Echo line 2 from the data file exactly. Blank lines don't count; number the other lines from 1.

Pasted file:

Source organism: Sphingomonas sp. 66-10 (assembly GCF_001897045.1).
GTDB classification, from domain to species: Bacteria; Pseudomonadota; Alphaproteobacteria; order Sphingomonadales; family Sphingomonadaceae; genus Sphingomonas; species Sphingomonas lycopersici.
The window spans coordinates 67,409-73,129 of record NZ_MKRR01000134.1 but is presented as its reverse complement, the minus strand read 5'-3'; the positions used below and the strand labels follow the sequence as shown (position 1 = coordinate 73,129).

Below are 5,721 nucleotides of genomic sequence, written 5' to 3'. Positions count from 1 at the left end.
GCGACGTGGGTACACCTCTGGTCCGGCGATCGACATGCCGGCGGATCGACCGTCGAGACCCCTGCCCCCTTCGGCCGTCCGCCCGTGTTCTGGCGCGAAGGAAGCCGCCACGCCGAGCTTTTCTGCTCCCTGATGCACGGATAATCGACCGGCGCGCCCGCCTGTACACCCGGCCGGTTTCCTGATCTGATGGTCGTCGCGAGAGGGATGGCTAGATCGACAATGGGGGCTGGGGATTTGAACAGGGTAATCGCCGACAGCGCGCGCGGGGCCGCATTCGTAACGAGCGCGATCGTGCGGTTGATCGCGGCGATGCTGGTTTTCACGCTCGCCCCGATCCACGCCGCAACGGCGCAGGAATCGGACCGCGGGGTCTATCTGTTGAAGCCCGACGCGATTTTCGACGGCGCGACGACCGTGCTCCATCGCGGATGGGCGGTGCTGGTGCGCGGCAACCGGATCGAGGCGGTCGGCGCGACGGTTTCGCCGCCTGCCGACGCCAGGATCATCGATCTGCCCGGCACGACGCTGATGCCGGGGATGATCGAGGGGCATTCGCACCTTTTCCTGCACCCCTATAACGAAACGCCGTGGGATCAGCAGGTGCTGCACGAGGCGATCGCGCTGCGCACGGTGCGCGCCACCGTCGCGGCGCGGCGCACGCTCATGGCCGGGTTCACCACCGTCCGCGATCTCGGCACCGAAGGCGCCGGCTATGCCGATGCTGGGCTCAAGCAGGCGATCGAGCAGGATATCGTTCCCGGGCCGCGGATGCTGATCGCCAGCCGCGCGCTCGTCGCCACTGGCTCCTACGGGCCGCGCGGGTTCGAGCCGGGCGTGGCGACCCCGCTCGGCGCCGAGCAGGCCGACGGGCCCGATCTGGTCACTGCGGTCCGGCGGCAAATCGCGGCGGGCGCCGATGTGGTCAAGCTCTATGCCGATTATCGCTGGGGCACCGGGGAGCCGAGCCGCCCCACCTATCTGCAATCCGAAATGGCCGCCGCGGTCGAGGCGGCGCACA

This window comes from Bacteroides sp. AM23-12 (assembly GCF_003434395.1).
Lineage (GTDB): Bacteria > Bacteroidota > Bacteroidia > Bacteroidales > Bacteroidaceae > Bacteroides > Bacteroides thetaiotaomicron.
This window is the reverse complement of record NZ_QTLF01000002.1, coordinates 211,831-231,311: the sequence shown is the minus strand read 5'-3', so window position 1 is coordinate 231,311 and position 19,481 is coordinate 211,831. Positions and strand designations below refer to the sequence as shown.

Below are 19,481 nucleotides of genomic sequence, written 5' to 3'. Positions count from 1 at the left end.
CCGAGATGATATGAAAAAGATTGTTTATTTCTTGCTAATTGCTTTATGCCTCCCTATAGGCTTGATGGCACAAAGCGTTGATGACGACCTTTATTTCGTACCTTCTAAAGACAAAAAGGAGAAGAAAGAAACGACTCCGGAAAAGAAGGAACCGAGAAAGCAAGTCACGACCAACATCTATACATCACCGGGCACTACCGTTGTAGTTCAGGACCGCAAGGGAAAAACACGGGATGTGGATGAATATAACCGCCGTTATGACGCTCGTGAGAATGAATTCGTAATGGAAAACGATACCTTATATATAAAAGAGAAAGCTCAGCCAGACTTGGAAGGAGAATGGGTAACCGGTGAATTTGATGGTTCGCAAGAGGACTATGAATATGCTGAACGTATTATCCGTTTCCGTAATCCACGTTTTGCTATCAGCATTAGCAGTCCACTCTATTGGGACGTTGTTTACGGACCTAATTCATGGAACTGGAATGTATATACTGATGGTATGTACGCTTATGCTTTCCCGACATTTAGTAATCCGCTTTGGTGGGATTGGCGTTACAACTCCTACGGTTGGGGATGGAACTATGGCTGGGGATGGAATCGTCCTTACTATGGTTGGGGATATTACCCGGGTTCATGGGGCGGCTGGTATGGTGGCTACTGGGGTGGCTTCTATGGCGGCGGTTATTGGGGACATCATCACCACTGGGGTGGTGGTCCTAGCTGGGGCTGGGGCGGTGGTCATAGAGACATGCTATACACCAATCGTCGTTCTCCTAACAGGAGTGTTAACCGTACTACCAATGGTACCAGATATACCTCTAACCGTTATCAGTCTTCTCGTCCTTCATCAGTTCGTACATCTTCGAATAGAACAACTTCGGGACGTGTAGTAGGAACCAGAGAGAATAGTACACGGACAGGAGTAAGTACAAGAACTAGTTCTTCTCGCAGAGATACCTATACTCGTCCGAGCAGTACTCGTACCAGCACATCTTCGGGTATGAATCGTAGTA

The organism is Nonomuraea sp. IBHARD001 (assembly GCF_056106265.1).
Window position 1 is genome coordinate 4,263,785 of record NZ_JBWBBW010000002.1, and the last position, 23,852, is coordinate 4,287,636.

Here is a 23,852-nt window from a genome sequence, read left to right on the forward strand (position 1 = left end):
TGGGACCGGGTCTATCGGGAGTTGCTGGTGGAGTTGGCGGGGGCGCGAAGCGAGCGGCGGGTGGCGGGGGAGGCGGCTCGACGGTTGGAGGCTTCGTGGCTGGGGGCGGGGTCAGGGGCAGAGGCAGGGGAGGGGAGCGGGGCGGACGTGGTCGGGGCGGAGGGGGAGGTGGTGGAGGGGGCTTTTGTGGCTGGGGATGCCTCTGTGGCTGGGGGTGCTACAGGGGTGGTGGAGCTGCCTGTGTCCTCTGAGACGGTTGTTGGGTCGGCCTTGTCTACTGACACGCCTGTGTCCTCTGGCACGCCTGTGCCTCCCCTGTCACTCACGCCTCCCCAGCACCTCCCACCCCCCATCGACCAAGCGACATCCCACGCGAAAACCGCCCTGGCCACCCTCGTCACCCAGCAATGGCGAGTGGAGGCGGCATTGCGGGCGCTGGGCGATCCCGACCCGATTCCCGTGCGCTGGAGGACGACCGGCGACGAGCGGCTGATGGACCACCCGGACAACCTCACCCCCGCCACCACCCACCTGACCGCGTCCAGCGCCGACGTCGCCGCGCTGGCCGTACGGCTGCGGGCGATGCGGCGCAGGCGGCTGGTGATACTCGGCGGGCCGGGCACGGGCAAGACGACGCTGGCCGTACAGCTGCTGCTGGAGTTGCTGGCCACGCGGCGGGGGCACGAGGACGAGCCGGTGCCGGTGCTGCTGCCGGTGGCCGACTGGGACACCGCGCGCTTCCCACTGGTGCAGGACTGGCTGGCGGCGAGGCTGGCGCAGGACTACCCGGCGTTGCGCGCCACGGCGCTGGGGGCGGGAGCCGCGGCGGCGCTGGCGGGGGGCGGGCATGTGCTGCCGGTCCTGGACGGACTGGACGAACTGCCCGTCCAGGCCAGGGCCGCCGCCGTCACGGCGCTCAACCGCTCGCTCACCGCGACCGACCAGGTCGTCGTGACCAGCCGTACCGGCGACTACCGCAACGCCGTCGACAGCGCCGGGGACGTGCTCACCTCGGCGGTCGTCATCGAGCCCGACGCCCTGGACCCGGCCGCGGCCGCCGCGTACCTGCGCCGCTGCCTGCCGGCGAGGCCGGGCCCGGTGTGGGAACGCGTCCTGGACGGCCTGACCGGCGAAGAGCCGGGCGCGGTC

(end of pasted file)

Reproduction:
GTDB classification, from domain to species: Bacteria; Pseudomonadota; Alphaproteobacteria; order Sphingomonadales; family Sphingomonadaceae; genus Sphingomonas; species Sphingomonas lycopersici.